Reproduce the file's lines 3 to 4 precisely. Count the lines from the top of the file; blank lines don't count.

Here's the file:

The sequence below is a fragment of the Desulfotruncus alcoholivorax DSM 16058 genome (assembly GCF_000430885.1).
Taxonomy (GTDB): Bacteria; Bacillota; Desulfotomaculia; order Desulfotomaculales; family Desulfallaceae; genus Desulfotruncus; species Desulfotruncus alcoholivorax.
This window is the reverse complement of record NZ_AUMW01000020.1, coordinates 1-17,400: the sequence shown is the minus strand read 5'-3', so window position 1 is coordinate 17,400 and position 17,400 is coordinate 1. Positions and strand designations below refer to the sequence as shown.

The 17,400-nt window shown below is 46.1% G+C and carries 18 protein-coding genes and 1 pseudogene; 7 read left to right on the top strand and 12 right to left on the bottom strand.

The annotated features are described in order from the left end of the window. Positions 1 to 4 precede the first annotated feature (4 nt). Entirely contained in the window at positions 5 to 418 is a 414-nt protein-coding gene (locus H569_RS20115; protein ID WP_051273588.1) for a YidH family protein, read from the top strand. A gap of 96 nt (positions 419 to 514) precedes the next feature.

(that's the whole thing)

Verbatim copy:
This window is the reverse complement of record NZ_AUMW01000020.1, coordinates 1-17,400: the sequence shown is the minus strand read 5'-3', so window position 1 is coordinate 17,400 and position 17,400 is coordinate 1. Positions and strand designations below refer to the sequence as shown.

The 17,400-nt window shown below is 46.1% G+C and carries 18 protein-coding genes and 1 pseudogene; 7 read left to right on the top strand and 12 right to left on the bottom strand.